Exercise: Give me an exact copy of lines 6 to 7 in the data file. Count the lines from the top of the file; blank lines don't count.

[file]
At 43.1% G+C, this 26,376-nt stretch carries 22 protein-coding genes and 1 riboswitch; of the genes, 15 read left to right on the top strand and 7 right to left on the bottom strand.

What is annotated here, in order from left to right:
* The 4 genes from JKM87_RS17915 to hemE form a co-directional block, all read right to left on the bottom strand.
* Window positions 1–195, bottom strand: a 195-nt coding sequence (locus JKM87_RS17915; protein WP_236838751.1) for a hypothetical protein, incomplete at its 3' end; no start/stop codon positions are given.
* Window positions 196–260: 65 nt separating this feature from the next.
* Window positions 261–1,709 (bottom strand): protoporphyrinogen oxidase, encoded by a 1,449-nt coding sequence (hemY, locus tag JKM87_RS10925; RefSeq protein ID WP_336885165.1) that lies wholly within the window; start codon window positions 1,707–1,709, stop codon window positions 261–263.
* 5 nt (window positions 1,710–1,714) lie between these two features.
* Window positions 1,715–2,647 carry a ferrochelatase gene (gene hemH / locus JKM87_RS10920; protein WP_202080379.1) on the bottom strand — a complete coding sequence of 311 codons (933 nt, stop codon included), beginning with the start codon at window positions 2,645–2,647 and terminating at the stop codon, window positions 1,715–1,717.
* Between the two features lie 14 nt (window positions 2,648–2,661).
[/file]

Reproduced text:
* Window positions 261–1,709 (bottom strand): protoporphyrinogen oxidase, encoded by a 1,449-nt coding sequence (hemY, locus tag JKM87_RS10925; RefSeq protein ID WP_336885165.1) that lies wholly within the window; start codon window positions 1,707–1,709, stop codon window positions 261–263.
* 5 nt (window positions 1,710–1,714) lie between these two features.